December 11, 2007
By Brett Baggett, Park City, UT

The explosion shook the whole ship, rattling the already-broken engine and tilting the mechanic transporter upside down. Since the ship was in space, however, upside down meant nothing. The crew was thrown deeper into the darkness, deeper into death. They already were on the edge; if the enemy found the ship’s crew one more time, all would be lost.

Time passed as slowly as the ship was drifting through space. The ship was thrown off course several decades ago by the captain of the transporter. Tall and menacingly he crushed the metal of the engine, and with it the hopes of the crew and the universe. No one knew how the captain had come to leave the ship, but none of the evacuation pods were taken. To the crew, their best hope was that the captain was dead and the ship would be discovered, the crew discovering them knowing enough to bring them back from death. This was a futile hope, as the crew knew that they were several light years away from any civilization, much less a colony that would still be friendly to the crew.

A shadow moved swiftly across the hallway. The crew shrank into the darkness as much as they could, hoping that they would not be discovered by whomever or whatever was there. A radiant light pierced through the shadows, reflecting off of the ice-cold, metallic walls of the transporter. Time seemed to stop to the crew as the tall, blinding figure rounded the corner of the hallway. The creature revealed itself finally, after pausing at the corner and slowly probing the air for any signs of carbon dioxide. Instantly, the crew registered the figure. It was a light caecus, a bald, blind creature covered in orange mold that could seek out the breath of humans. The crew sucked in all the air they could hold, shuffling out of the light caecus’s way. The leader of the crew, a man of sturdy muscular build confidently lowered his hand to his side, slowly gripping the iron blade by his side.

Tension rose in his chest as less and less oxygen remained in his lungs. He couldn’t hold it anymore. Finally, his released his held breath. A wave of carbon dioxide rushed from his mouth and floated across the hallway until it reached the light caecus’s face. At blinding speed, the radiant creature spun around and opened its maw. A ring of light formed in the center of its mouth, blinding the entire crew and sending a sharp pain through their brains.

Blind and without direction, the crew’s leader unsheathed his sword and cut upwards. Instantly, the searing pain flashed intensely. The light caecus screeched loudly and painfully, the sword lodged it its side. Suddenly, the screeching stopped and the caecus landed with a thud on the ground. But the searing pain persisted. The crew members only saw light, only thought about the ring of light in the creature’s mouth. Brought to their knees, the whole crew knew their fate: to be consumed by the light generated by the creature. A tiny spark of thought formed in the mind of the leader. The sword was still stuck in the creature’s side. If he could get to it, there was a chance the light would leave.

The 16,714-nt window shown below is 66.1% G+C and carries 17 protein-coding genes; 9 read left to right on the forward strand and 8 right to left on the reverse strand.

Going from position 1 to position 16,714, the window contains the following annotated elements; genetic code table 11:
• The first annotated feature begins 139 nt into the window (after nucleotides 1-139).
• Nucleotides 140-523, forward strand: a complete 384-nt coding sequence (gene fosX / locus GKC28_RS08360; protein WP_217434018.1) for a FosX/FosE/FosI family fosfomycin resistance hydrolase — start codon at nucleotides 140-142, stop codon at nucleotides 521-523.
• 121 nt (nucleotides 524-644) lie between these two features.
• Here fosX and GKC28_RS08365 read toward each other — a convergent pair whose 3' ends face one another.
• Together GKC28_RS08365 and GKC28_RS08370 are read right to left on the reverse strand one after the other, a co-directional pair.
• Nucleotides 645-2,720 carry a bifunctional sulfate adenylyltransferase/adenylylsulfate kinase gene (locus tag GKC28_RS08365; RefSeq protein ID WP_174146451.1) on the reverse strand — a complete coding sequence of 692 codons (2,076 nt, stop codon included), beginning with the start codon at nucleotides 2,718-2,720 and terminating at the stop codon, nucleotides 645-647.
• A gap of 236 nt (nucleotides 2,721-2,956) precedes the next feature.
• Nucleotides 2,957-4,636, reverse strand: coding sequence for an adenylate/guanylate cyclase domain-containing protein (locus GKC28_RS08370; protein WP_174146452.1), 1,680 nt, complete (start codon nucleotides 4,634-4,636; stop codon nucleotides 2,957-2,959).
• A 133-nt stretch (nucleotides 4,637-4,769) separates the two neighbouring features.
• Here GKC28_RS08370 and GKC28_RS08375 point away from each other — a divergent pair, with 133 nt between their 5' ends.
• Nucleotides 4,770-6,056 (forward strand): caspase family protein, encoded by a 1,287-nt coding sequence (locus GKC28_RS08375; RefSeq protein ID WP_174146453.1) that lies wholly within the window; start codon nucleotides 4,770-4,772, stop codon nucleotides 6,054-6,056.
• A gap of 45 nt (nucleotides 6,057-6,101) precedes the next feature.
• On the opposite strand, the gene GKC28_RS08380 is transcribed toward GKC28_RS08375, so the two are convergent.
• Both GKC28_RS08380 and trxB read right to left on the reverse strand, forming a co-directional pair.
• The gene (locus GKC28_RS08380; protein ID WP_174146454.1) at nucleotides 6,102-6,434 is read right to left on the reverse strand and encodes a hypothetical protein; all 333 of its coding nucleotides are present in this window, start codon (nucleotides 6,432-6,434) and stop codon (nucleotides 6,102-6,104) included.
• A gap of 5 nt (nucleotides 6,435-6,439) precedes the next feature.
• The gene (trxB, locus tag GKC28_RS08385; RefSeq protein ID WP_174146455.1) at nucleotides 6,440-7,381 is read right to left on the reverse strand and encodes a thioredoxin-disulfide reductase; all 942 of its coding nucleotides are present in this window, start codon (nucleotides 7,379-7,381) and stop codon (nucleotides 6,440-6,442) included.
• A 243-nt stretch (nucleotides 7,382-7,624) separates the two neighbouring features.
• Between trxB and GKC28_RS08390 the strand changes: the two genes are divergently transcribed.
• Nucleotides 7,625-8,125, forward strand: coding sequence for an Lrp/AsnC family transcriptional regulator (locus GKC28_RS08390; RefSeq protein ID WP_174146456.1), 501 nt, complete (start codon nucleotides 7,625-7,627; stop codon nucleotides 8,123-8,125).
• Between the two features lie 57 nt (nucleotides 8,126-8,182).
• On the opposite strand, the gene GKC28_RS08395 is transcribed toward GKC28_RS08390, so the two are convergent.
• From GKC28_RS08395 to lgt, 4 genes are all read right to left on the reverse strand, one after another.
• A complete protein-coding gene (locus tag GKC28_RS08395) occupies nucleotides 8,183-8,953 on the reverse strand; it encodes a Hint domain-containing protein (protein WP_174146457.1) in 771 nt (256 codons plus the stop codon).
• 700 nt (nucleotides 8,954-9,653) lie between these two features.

A trembling hand crept towards the light caecus. Pain drove away any extra energy the crew’s leader could draw. Almost at the point of complete exhaustion, his index finger reached the hilt, then his entire hand. The cold, metallic feel of the hilt lingered in his palm. He had no more energy. He could not pull out the sword. With the light persisting in his head and the intense pain coursing through his body like a metal rod conducting electricity, they all knew that the caecus would be their demise. The entire crew passed out at the same time, with the leader’s hand wrapped around the hilt of the sword.

*** *** *** ***

Compared to his past experiences, this conflict was not the most difficult. During his time with the crew decades ago, he was second in command. Under the instructions of the captain, the crew carried out missions for whomever paid them the most in their empire. The team made a lot of money this way, and they all prospered. Then is when it started.
Nightmares started to flood the captain’s mind at night. Visions of horrifying creatures and his deepest fears flashed before his detained subconscious. Because of this, the captain developed a splintered personality; one governed by his nightmares; the other, his normal, day-to-day affairs. The crew, looking out for his safety, would lock him in a jail cell each time this happened until his ego reverted to what it once was.
One such night, the captain woke up inside the jail cell. Thinking it was mutiny, the captain escaped his imprisonment and destroyed his ship, taking the last of the escape pods.

*** *** *** ***

In the darkness of his mind, the leader walked along a path of light, suspended over a world of shadows. The path was brightly flashing, its edges composed of solid light. The crew leader was being pulled towards something: something at the end of the path. Walking for several minutes, the path slowly narrowed. Subtly and slowly drawing together, the leader did not even notice the path growing smaller. Eventually, the path was only a line, hardly able to be walked on.

It was then that the crew’s leader realized that the path of light was not a path at all. The leader was walking on his own sword, still lodged in the side of the light caecus. The light of the path was the reflection from the mouth of the creature. Looking up, the leader saw the caecus, its pale and dead eyes staring at nothing but its mouth still generating light. At that moment, the leader saw the caecus’ whole body shiver, then fall to the side. The sword, still lodged in its side, broke free of its side and fell slowly to the ground.

*** *** *** ***

The crew’s leader opened his eyes. The cold metallic hilt of the sword still lingered in his hand. Still with very little energy, he looked up to the creature. It was now laying facedown, the sword free of its side. The headache of light was gone. The crew’s leader slowly looked towards the rest of the crew: they were still alive, but unconscious. A wave of relief rushed through the crew leader. He got to his feet slowly and painfully.

They needed to leave. The light caecus would attract a lot of attention, the last thing they needed at that time. However, there was no way to leave the spaceship. There were no escape pods, no emergency rockets, or any other form of escape. The crew’s leader decided that they had to get off the ship and find some way of traveling to the nearest planet.